"The widespread opinion that most compulsive buyers are women may be wrong," the researchers wrote in their paper. Senior author Lorrin Koran, MD, emeritus professor of psychiatry and behavioural sciences, said the study is the first large, nationwide effort to assess the prevalence of the disorder. The study found that more than one in 20 adults in the United States suffers from the condition.
People who have compulsive buying disorder - sometimes called compulsive shopping disorder - are often struck with an irresistible, intrusive and often senseless impulse to buy. It is common for sufferers to go on frequent shopping binges and to accumulate large quantities of unnecessary, unwanted items. Sufferers often rack up thousands of dollars in debt and lie to their loved ones about their purchases. The consequences can be bankruptcy, divorce, embezzlement and even suicide attempts.
Koran emphasized that this type of shopping and buying is not the same as occasional impulse buying, which many people engage in.
The researchers found that six percent of women and 5.5 percent of men had symptoms consistent with compulsive buying disorder. The gender-adjusted prevalence rate was 5.8 percent.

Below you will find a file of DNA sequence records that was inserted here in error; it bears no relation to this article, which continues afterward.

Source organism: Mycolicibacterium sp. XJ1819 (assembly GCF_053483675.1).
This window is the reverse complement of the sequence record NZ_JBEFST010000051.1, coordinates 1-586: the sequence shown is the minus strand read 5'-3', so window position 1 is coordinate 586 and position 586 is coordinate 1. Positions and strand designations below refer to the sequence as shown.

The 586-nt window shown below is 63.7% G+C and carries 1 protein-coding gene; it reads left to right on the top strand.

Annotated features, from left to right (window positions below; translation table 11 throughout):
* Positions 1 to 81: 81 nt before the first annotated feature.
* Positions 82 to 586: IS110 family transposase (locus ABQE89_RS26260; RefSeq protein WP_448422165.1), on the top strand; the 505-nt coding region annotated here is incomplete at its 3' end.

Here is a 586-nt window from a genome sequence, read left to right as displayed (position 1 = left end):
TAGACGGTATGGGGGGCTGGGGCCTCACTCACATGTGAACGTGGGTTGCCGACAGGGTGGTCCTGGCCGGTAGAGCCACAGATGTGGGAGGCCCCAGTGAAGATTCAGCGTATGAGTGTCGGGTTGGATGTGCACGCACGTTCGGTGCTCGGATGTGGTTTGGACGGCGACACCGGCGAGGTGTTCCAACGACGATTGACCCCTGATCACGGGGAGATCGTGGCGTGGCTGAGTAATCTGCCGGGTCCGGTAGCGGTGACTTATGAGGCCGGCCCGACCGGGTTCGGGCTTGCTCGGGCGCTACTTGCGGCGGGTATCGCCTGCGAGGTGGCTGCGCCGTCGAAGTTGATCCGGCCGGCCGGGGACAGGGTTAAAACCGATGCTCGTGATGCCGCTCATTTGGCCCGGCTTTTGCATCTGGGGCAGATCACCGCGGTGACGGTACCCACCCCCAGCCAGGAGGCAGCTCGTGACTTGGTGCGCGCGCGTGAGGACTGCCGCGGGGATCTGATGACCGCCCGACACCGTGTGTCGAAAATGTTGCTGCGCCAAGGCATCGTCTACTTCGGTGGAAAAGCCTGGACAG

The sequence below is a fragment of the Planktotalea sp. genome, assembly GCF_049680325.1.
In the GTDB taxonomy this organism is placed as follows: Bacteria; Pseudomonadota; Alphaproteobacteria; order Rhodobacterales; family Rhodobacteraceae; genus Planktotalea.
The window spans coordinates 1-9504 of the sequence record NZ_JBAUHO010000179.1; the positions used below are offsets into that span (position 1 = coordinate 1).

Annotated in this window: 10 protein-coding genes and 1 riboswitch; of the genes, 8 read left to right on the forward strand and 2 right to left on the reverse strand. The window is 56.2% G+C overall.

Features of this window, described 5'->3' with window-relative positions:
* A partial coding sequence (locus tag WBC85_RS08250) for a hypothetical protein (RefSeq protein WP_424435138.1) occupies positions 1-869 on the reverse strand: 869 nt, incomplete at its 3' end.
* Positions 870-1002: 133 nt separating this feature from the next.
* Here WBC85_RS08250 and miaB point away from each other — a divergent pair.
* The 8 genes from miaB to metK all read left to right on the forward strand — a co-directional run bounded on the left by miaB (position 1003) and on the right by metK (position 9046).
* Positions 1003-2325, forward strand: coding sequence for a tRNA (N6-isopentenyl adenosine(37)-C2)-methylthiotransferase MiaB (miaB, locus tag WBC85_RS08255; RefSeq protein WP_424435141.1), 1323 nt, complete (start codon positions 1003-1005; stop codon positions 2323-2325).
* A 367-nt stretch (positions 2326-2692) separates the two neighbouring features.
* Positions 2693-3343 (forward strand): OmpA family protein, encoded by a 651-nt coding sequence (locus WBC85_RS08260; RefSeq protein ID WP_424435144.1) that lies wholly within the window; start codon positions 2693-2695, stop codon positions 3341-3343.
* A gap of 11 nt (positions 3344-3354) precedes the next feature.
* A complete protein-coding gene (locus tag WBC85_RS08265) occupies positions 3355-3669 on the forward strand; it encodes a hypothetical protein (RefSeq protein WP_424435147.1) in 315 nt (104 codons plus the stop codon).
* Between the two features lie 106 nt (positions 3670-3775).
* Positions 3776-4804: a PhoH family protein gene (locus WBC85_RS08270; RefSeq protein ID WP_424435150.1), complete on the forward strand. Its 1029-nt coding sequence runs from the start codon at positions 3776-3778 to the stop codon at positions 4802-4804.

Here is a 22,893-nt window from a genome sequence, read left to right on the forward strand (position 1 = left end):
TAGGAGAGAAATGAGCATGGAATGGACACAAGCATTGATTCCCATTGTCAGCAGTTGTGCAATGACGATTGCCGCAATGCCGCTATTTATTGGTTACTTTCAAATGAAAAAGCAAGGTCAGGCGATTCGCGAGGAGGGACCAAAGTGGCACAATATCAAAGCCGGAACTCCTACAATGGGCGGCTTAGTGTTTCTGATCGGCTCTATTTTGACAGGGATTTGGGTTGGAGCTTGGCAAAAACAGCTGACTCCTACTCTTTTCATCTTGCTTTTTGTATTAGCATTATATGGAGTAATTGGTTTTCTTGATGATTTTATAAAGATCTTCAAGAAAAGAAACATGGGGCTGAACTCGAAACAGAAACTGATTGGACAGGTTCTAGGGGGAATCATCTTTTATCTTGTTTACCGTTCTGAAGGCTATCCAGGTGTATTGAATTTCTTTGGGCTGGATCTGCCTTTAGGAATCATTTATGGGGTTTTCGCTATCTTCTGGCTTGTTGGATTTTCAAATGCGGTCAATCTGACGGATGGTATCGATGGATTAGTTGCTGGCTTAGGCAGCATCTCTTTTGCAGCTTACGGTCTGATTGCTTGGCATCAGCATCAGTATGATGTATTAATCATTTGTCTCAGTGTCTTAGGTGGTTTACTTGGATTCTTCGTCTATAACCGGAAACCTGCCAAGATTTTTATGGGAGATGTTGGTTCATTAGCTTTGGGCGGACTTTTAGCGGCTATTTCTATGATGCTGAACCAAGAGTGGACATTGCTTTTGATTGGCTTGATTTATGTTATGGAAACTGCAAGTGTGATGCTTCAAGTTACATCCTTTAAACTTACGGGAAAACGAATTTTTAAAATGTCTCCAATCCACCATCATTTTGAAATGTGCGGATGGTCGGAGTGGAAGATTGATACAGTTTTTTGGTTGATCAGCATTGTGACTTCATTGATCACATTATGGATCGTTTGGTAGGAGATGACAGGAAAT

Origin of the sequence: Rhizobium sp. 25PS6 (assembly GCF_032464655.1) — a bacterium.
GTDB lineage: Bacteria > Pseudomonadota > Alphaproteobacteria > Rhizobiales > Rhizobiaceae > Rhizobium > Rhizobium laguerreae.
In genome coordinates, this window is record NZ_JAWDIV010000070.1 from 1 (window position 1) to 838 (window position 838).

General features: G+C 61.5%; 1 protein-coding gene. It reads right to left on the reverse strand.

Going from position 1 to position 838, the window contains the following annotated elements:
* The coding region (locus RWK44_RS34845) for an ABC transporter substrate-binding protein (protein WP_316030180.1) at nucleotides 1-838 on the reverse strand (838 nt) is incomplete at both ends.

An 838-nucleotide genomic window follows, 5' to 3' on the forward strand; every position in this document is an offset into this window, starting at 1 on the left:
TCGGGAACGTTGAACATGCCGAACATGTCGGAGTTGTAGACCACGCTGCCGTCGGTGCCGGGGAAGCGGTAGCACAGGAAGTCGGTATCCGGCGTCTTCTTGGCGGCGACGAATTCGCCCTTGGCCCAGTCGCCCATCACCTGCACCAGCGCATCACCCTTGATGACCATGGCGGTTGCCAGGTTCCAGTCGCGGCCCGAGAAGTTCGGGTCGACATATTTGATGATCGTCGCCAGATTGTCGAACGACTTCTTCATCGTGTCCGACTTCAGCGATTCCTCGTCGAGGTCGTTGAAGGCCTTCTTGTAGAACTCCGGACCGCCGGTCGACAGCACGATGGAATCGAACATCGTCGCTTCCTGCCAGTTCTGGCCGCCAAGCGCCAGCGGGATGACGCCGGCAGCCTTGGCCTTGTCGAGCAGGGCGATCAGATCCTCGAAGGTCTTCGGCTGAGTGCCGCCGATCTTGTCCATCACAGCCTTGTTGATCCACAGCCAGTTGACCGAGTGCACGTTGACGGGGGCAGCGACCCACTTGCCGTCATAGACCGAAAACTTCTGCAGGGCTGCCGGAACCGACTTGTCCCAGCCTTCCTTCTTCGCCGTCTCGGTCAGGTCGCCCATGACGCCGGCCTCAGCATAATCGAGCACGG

Koran said the fact that men and women have similar rates of compulsive shopping tendencies was surprising. "The difference that we observed between the prevalence in women and men is quite small and contrasts with the marked difference reported in clinical trials, in which women constituted 80 to 95 percent of the participants," the authors noted.
The researchers also discovered interesting tidbits about compulsive buyers. Compared with other respondents, compulsive buyers were younger and more likely to have reported incomes under $50,000. In addition, more of their credit cards were within a few hundred dollars of the credit limit, and compulsive buyers were more than four times as likely as other respondents to make only the minimum payment on credit card balances.
MEDICA.de; Source: Stanford University Medical Center